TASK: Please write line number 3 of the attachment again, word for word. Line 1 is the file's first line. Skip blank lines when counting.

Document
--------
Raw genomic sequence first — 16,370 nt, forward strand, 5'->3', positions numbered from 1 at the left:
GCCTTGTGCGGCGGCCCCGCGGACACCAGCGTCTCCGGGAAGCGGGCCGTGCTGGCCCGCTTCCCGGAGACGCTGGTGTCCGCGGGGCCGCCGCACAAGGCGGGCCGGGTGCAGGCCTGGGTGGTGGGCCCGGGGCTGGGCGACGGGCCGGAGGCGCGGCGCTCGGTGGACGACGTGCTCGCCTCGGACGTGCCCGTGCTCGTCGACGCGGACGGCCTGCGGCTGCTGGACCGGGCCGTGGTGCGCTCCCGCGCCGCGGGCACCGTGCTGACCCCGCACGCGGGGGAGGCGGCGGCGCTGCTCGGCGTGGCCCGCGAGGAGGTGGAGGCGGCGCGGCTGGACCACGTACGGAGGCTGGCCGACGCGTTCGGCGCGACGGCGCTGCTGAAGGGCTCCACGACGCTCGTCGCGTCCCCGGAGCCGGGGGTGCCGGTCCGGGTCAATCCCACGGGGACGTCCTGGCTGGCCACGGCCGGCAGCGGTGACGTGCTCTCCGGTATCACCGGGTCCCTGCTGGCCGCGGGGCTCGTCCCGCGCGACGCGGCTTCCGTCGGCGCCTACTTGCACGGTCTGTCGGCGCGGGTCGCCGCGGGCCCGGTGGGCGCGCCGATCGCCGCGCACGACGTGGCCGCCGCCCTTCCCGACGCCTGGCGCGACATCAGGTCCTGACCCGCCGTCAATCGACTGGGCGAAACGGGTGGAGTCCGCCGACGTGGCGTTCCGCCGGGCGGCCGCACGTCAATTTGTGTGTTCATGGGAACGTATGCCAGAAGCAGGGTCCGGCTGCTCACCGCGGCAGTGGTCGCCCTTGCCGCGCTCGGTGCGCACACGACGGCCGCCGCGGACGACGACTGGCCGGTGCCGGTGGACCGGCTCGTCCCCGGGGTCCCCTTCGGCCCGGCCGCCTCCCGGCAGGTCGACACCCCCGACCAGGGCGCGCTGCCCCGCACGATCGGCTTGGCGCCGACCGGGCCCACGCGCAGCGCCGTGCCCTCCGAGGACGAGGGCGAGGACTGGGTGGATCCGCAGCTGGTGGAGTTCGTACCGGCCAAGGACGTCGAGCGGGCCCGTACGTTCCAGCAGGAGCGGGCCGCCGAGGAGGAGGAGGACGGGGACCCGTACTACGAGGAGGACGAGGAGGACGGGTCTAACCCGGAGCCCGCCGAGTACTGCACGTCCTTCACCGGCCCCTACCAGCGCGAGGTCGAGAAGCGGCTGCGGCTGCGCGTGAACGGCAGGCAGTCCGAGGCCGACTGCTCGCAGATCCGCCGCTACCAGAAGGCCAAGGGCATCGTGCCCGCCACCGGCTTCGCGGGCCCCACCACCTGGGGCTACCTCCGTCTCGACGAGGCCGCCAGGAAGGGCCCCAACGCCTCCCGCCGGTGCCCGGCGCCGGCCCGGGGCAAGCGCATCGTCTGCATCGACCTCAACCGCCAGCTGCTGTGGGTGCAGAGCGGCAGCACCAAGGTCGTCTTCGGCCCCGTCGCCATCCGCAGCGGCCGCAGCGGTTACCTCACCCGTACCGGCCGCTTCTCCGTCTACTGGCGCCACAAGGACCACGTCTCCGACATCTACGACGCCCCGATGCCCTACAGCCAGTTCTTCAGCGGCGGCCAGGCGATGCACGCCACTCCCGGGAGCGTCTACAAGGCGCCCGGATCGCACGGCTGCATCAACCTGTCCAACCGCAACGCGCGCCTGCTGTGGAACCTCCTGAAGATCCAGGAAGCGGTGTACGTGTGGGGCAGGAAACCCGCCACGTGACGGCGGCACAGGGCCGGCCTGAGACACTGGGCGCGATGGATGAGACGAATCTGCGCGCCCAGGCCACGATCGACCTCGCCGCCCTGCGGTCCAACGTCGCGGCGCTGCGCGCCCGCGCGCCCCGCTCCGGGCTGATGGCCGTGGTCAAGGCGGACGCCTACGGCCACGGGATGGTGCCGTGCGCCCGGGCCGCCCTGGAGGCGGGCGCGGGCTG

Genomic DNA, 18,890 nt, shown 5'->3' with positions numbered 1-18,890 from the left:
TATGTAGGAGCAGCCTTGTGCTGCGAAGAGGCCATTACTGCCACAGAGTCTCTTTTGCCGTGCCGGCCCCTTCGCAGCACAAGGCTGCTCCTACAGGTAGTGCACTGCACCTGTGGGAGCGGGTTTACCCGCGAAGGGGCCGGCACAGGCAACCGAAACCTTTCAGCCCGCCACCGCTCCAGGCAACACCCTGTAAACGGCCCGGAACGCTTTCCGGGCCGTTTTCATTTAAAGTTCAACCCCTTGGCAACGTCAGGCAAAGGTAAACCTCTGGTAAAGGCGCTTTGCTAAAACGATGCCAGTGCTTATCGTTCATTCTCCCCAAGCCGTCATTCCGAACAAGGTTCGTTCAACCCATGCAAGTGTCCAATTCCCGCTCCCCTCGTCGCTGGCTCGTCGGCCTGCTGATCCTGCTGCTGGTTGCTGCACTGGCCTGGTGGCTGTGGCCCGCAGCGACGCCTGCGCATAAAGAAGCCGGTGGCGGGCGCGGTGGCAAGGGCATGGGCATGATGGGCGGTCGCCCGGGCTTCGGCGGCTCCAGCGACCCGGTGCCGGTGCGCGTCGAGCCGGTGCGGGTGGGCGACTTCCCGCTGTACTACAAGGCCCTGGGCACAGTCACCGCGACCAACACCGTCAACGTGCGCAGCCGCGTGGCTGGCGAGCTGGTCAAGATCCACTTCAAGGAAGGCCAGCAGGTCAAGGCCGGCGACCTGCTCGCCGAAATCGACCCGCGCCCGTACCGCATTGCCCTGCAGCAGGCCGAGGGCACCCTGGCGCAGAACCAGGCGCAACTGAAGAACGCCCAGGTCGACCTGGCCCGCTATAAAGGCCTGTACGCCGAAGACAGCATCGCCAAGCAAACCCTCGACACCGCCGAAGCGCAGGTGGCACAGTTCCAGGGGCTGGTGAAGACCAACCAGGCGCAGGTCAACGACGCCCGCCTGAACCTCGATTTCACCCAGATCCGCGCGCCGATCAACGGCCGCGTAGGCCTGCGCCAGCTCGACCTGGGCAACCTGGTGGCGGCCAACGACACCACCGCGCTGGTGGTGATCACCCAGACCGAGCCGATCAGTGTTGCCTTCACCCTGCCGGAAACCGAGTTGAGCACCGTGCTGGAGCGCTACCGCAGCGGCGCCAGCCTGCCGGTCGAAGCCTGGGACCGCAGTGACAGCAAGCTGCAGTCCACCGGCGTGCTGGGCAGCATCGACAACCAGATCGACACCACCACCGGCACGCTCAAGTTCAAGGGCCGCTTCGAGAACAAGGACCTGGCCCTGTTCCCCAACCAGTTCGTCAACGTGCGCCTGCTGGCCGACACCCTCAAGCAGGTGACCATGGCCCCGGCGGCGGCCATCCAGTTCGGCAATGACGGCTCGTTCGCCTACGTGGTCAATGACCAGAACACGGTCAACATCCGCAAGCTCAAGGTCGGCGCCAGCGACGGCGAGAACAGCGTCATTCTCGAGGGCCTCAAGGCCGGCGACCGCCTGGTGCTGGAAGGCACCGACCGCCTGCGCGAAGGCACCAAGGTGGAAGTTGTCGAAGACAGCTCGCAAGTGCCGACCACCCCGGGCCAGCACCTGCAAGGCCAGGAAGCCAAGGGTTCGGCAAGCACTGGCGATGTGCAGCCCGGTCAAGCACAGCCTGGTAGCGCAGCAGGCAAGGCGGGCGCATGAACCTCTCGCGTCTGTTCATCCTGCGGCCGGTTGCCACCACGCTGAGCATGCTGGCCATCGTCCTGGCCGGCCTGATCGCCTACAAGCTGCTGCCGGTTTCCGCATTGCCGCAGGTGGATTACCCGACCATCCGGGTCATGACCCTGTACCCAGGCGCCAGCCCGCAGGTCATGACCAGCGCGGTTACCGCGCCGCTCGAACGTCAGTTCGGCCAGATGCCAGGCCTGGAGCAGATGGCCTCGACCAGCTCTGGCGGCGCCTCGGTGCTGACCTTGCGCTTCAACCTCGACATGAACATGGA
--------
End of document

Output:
Genomic DNA, 18,890 nt, shown 5'->3' with positions numbered 1-18,890 from the left: